I have retitled John Wesley Hall’s well-written dystopian post [linked above, summarized below the “read more” break] reminds us of a few things. First is that with changing technology comes changing surveillance techniques. This is hardly the Snowden/National Security Agency disclosures, but, it can be argued, this is more prevalent, more frequently used, and more dangerous to the liberty of the individual. True, information wants to be free, but it does not want to be analyzed and used agains the individual by the state. Such is anathema to the idea of a free society. When we say information wants to be free, we are talking about this sort of disclosure coming from the state. Transparency for the State, privacy for the individual. That idea is trampled on again and again.
This conduct, no doubt, will be the continued subject of how we are to treat emerging tech issues in the courts.
This appears to be a basic violation of our constitutional and civil rights. We have the right to travel freely. This impedes that right. Surveillance impedes freedom. This is another example of how law enforcement and the government stack the defense against us. A police state for sure. It appears to me that courts should treat these cases like unwarranted and unlawful searches and seizures, though based upon stare decisis I suspect they will not.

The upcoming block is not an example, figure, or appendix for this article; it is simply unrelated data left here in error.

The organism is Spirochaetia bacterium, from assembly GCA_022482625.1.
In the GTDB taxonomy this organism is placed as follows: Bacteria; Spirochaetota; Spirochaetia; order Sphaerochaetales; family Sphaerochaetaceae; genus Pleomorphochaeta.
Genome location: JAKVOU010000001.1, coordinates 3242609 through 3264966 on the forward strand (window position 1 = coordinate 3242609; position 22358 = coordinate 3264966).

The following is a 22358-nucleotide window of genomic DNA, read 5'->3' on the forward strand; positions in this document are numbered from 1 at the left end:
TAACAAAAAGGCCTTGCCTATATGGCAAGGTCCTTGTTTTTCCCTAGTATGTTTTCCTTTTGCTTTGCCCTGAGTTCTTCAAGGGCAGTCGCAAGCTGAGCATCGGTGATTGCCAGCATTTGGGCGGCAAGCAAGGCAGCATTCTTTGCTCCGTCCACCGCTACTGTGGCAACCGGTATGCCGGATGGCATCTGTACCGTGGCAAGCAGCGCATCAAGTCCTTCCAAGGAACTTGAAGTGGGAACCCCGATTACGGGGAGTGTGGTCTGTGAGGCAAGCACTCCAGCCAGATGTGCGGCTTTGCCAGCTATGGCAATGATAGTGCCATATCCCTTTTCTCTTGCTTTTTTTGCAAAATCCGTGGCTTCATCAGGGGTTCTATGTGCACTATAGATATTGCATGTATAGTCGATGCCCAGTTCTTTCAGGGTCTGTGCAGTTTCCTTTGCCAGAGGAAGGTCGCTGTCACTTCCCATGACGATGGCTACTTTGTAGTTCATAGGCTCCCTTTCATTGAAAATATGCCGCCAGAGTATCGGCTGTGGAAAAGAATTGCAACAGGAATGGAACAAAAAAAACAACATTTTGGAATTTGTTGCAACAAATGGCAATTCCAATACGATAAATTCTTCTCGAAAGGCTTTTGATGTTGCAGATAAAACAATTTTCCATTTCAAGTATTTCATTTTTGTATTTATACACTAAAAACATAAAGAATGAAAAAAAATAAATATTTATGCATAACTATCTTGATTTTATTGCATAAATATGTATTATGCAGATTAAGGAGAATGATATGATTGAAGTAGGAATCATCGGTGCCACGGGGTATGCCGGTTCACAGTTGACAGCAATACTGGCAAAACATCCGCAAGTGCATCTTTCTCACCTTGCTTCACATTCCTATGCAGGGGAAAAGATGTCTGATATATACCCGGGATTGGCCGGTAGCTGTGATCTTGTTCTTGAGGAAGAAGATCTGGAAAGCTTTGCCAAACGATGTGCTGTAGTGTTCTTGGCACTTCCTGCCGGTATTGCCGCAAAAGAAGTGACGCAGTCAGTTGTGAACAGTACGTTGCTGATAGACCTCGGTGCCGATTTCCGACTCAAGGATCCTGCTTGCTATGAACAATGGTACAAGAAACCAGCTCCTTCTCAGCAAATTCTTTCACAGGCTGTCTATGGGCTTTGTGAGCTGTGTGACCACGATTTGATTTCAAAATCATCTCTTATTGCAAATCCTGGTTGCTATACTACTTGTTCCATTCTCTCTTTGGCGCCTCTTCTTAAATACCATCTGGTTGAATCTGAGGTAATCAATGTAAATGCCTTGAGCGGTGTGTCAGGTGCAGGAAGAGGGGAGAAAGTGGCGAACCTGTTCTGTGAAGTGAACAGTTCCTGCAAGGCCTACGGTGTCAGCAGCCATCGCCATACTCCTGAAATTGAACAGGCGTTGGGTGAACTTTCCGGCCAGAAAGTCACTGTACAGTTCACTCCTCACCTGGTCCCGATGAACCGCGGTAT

One must question how many false accusations or false charges this less-than perfect technology will lead to. This is why we fight against unjust systems.
Now that you are aware of this, protest against it. Lest there be any doubt, we are living in the tin foil age.
Local police and private license plate reader data goes into a private database to locate you nationwide (“Remember your local police license plate readers? The National Vehicle Location Service (NVLS) gathers that information from them and private sources, and then law enforcement can get it from everywhere in the country to prove where your car was. In United States v. Loz, 2014 U.S. Dist. LEXIS 174371 (E.D. Va. December 17, 2014), the police used that information combined with intercepted telephone calls and GPS pings to put one defendant’s vehicle near the scene of a counterfeiting operation, as detailed in a wiretapping warrant affidavit.”)